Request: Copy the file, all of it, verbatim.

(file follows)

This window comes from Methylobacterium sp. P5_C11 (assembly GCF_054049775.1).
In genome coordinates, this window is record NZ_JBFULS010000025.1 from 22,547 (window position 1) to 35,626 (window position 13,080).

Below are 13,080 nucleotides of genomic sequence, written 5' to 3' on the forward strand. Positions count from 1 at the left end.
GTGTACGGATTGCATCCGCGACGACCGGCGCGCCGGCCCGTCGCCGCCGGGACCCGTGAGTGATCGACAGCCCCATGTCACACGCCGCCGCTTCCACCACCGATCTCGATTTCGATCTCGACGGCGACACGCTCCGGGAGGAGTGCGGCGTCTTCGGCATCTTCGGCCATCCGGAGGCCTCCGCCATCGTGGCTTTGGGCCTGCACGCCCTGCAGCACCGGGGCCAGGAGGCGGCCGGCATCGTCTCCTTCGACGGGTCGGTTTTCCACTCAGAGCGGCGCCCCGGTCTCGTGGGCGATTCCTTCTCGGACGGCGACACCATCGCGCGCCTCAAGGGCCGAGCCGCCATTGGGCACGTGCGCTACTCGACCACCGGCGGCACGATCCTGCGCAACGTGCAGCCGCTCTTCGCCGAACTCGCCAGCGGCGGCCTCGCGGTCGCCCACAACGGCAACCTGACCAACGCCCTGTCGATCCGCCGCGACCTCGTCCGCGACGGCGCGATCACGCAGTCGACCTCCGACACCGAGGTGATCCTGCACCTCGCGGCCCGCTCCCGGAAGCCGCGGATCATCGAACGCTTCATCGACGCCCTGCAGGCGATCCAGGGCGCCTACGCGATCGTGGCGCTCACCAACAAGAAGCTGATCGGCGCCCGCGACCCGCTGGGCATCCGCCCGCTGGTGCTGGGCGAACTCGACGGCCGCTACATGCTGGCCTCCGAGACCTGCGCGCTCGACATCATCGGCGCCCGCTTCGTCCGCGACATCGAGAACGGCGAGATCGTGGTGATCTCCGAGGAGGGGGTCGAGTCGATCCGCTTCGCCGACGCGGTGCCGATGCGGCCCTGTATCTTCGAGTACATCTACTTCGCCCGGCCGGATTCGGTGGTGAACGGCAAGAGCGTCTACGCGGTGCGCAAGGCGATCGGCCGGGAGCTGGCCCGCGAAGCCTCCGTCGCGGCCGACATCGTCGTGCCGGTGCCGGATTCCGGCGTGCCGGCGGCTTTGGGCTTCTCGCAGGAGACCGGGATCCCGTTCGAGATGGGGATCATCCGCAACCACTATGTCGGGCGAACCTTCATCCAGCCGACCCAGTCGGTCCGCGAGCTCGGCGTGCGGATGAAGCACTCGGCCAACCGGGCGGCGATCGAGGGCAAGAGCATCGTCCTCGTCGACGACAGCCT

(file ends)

This window comes from Methylobacterium sp. P5_C11 (assembly GCF_054049775.1).
In genome coordinates, this window is record NZ_JBFULS010000025.1 from 22,547 (window position 1) to 35,626 (window position 13,080).

Below are 13,080 nucleotides of genomic sequence, written 5' to 3' on the forward strand. Positions count from 1 at the left end.
GTGTACGGATTGCATCCGCGACGACCGGCGCGCCGGCCCGTCGCCGCCGGGACCCGTGAGTGATCGACAGCCCCATGTCACACGCCGCCGCTTCCACCACCGATCTCGATTTCGATCTCGACGGCGACACGCTCCGGGAGGAGTGCGGCGTCTTCGGCATCTTCGGCCATCCGGAGGCCTCCGCCATCGTGGCTTTGGGCCTGCACGCCCTGCAGCACCGGGGCCAGGAGGCGGCCGGCATCGTCTCCTTCGACGGGTCGGTTTTCCACTCAGAGCGGCGCCCCGGTCTCGTGGGCGATTCCTTCTCGGACGGCGACACCATCGCGCGCCTCAAGGGCCGAGCCGCCATTGGGCACGTGCGCTACTCGACCACCGGCGGCACGATCCTGCGCAACGTGCAGCCGCTCTTCGCCGAACTCGCCAGCGGCGGCCTCGCGGTCGCCCACAACGGCAACCTGACCAACGCCCTGTCGATCCGCCGCGACCTCGTCCGCGACGGCGCGATCACGCAGTCGACCTCCGACACCGAGGTGATCCTGCACCTCGCGGCCCGCTCCCGGAAGCCGCGGATCATCGAACGCTTCATCGACGCCCTGCAGGCGATCCAGGGCGCCTACGCGATCGTGGCGCTCACCAACAAGAAGCTGATCGGCGCCCGCGACCCGCTGGGCATCCGCCCGCTGGTGCTGGGCGAACTCGACGGCCGCTACATGCTGGCCTCCGAGACCTGCGCGCTCGACATCATCGGCGCCCGCTTCGTCCGCGACATCGAGAACGGCGAGATCGTGGTGATCTCCGAGGAGGGGGTCGAGTCGATCCGCTTCGCCGACGCGGTGCCGATGCGGCCCTGTATCTTCGAGTACATCTACTTCGCCCGGCCGGATTCGGTGGTGAACGGCAAGAGCGTCTACGCGGTGCGCAAGGCGATCGGCCGGGAGCTGGCCCGCGAAGCCTCCGTCGCGGCCGACATCGTCGTGCCGGTGCCGGATTCCGGCGTGCCGGCGGCTTTGGGCTTCTCGCAGGAGACCGGGATCCCGTTCGAGATGGGGATCATCCGCAACCACTATGTCGGGCGAACCTTCATCCAGCCGACCCAGTCGGTCCGCGAGCTCGGCGTGCGGATGAAGCACTCGGCCAACCGGGCGGCGATCGAGGGCAAGAGCATCGTCCTCGTCGACGACAGCCT